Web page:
In Interest Rate Swaps, the Notional Principal Amount is the predetermined dollar amounts on which the exchanged interest payments are based. This is not exchanged itself, rather interest is exchanged between parties based on the notional amount.

Related Finance Terms

  • Derivative Instrument: A financial contract whose value is based on the performance of underlying market factors such as interest rates, currency exchange rates, and commodity prices. Notional principal amount plays a key role in determining the value of a derivative contract.
  • Interest Rate Swap: A derivative contract in which two parties agree to exchange interest rate payments based on a notional principal amount.
  • Credit Default Swap: A financial derivative in which a buyer makes payments to a seller in exchange for the right to a payoff if a specified credit event occurs, like a default on a debt. The notional principal amount is the amount insured under the swap.
  • Swap Rate: The fixed rate in an interest rate swap transaction received by the holder of the variable-interest rate. It is based on the notional principal amount.
  • Counterparty Risk: The risk to each party in a contract that the other party will not live up to its contractual obligations. It’s dependent on the notional principal amount, as the larger it is, the bigger the potential loss.

Sources for More Information

About Our Editorial Process

At Due, we are dedicated to providing simple money and retirement advice that can make a big impact in your life. Our team closely follows market shifts and deeply understands how to build REAL wealth. All of our articles undergo thorough editing and review by financial experts, ensuring you get reliable and credible money advice.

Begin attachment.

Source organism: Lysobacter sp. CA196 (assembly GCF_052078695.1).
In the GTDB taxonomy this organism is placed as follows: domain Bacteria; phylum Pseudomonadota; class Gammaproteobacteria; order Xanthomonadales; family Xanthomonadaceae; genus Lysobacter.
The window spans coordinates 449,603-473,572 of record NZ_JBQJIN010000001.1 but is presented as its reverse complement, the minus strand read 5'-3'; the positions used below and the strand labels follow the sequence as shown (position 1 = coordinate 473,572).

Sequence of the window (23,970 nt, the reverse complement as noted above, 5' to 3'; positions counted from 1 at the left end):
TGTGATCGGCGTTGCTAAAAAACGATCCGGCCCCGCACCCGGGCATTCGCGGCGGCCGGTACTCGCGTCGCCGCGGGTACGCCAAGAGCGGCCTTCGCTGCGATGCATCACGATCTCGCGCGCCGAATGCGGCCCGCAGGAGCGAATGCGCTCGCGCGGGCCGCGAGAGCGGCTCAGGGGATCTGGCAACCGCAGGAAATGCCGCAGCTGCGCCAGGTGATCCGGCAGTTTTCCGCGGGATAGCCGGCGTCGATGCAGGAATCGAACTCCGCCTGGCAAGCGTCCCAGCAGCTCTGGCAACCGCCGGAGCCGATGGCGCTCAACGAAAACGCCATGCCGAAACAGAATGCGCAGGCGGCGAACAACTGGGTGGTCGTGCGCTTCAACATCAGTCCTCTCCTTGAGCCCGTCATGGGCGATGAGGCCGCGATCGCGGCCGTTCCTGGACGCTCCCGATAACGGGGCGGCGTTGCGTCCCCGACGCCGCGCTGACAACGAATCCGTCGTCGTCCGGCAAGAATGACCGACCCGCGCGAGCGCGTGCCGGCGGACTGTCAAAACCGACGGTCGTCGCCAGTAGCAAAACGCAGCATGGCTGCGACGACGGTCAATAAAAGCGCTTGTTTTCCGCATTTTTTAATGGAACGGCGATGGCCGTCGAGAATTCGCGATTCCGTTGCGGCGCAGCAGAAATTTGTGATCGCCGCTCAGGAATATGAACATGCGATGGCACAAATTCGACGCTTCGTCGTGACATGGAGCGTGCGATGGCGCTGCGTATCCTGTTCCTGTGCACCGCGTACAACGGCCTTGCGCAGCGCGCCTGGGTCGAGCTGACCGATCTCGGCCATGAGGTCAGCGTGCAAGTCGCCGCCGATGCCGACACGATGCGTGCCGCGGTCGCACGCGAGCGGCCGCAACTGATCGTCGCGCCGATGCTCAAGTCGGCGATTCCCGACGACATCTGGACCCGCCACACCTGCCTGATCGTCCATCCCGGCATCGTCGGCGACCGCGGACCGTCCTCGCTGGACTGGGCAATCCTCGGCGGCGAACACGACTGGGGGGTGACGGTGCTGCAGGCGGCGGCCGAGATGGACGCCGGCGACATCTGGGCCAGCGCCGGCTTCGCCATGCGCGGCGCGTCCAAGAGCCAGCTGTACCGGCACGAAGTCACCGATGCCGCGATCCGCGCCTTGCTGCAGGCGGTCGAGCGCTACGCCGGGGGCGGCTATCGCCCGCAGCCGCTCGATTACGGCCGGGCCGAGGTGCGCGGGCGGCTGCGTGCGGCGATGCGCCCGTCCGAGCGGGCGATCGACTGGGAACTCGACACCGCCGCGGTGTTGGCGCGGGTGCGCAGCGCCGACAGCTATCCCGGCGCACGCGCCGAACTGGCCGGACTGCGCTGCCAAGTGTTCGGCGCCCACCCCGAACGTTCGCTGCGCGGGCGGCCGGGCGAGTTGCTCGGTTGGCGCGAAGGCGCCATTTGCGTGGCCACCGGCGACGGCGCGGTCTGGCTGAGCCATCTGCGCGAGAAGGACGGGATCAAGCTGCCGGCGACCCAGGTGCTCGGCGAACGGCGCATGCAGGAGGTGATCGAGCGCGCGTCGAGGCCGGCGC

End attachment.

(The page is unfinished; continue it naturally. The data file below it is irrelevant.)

We partner with leading publications, such as Nasdaq, The Globe and Mail, Entrepreneur, and more, to provide insights on retirement, current markets, and more.

We also host a financial glossary of over 7000 money/investing terms to help you learn more about how to take control of your finances.

View our editorial process

About Our Journalists

Our journalists are not just trusted, certified financial advisers. They are experienced and leading influencers in the financial realm, trusted by millions to provide advice about money. We handpick the best of the best, so you get advice from real experts. Our goal is to educate and inform, NOT to be a ‘stock-picker’ or ‘market-caller.’ 

Why listen to what we have to say?

While Due does not know how to predict the market in the short-term, our team of experts DOES know how you can make smart financial decisions to plan for retirement in the long-term.

View our expert review board

About Due

Due makes it easier to retire on your terms. We give you a realistic view on exactly where you’re at financially so when you retire you know how much money you’ll get each month. Get started today.

Due Fact-Checking Standards and Processes

To ensure we’re putting out the highest content standards, we sought out the help of certified financial experts and accredited individuals to verify our advice. We also rely on them for the most up to date information and data to make sure our in-depth research has the facts right, for today… Not yesterday. Our financial expert review board allows our readers to not only trust the information they are reading but to act on it as well. Most of our authors are CFP (Certified Financial Planners) or CRPC (Chartered Retirement Planning Counselor) certified and all have college degrees. Learn more about annuities, retirement advice and take the correct steps towards financial freedom and knowing exactly where you stand today. Learn everything about our top-notch financial expert reviews below… Learn More